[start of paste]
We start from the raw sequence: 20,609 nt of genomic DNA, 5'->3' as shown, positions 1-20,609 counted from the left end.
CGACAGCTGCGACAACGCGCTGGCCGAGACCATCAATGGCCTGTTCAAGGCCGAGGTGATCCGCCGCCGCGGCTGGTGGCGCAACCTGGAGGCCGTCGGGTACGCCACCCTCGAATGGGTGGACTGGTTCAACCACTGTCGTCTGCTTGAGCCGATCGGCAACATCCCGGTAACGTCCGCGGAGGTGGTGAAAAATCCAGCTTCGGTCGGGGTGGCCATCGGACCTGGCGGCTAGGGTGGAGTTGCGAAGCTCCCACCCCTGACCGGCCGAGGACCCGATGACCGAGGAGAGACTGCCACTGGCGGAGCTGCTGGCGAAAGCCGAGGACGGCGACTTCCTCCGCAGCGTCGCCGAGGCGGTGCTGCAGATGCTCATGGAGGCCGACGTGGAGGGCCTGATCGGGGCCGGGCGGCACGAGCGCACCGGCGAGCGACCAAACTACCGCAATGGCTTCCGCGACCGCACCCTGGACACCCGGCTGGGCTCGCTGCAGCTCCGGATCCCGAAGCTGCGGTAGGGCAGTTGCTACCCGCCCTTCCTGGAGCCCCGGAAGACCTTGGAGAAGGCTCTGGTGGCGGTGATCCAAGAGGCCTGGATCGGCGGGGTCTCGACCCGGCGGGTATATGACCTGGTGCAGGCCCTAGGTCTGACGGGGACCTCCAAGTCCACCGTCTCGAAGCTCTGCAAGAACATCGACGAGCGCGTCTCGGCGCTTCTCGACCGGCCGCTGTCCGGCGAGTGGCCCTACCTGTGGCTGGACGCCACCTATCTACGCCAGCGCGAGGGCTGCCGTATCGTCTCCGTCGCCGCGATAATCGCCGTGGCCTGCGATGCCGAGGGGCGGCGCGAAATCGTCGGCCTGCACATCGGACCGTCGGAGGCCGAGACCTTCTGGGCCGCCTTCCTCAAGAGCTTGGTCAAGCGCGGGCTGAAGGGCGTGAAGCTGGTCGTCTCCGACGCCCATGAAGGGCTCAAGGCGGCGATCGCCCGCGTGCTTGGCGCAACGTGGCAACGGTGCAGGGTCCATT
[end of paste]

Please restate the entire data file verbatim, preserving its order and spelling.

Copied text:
We start from the raw sequence: 20,609 nt of genomic DNA, 5'->3' as shown, positions 1-20,609 counted from the left end.
CGACAGCTGCGACAACGCGCTGGCCGAGACCATCAATGGCCTGTTCAAGGCCGAGGTGATCCGCCGCCGCGGCTGGTGGCGCAACCTGGAGGCCGTCGGGTACGCCACCCTCGAATGGGTGGACTGGTTCAACCACTGTCGTCTGCTTGAGCCGATCGGCAACATCCCGGTAACGTCCGCGGAGGTGGTGAAAAATCCAGCTTCGGTCGGGGTGGCCATCGGACCTGGCGGCTAGGGTGGAGTTGCGAAGCTCCCACCCCTGACCGGCCGAGGACCCGATGACCGAGGAGAGACTGCCACTGGCGGAGCTGCTGGCGAAAGCCGAGGACGGCGACTTCCTCCGCAGCGTCGCCGAGGCGGTGCTGCAGATGCTCATGGAGGCCGACGTGGAGGGCCTGATCGGGGCCGGGCGGCACGAGCGCACCGGCGAGCGACCAAACTACCGCAATGGCTTCCGCGACCGCACCCTGGACACCCGGCTGGGCTCGCTGCAGCTCCGGATCCCGAAGCTGCGGTAGGGCAGTTGCTACCCGCCCTTCCTGGAGCCCCGGAAGACCTTGGAGAAGGCTCTGGTGGCGGTGATCCAAGAGGCCTGGATCGGCGGGGTCTCGACCCGGCGGGTATATGACCTGGTGCAGGCCCTAGGTCTGACGGGGACCTCCAAGTCCACCGTCTCGAAGCTCTGCAAGAACATCGACGAGCGCGTCTCGGCGCTTCTCGACCGGCCGCTGTCCGGCGAGTGGCCCTACCTGTGGCTGGACGCCACCTATCTACGCCAGCGCGAGGGCTGCCGTATCGTCTCCGTCGCCGCGATAATCGCCGTGGCCTGCGATGCCGAGGGGCGGCGCGAAATCGTCGGCCTGCACATCGGACCGTCGGAGGCCGAGACCTTCTGGGCCGCCTTCCTCAAGAGCTTGGTCAAGCGCGGGCTGAAGGGCGTGAAGCTGGTCGTCTCCGACGCCCATGAAGGGCTCAAGGCGGCGATCGCCCGCGTGCTTGGCGCAACGTGGCAACGGTGCAGGGTCCATT